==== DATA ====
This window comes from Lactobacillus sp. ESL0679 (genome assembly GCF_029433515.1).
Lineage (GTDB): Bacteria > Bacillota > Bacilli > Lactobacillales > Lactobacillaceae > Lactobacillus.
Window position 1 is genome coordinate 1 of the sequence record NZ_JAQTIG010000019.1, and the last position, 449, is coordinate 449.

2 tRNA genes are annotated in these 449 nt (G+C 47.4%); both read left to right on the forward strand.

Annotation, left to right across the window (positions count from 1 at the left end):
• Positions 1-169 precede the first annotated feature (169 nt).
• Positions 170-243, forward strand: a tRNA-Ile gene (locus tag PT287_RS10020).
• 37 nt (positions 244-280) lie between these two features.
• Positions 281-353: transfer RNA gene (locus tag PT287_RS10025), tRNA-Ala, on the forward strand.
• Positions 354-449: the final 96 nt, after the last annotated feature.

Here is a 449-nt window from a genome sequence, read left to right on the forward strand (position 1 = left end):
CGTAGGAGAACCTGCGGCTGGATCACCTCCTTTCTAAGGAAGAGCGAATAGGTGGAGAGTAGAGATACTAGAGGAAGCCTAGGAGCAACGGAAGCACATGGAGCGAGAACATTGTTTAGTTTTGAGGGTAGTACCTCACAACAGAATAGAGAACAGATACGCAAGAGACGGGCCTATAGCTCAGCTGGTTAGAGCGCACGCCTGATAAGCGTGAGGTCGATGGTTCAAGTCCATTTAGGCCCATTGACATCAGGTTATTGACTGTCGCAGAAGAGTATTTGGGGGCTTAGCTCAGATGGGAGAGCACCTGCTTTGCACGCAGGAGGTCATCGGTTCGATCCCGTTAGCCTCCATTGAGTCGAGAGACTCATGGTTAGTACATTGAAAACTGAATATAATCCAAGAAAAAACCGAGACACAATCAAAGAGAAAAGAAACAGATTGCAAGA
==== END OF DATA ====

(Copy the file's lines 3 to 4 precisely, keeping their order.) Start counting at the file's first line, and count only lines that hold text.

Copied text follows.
Window position 1 is genome coordinate 1 of the sequence record NZ_JAQTIG010000019.1, and the last position, 449, is coordinate 449.

2 tRNA genes are annotated in these 449 nt (G+C 47.4%); both read left to right on the forward strand.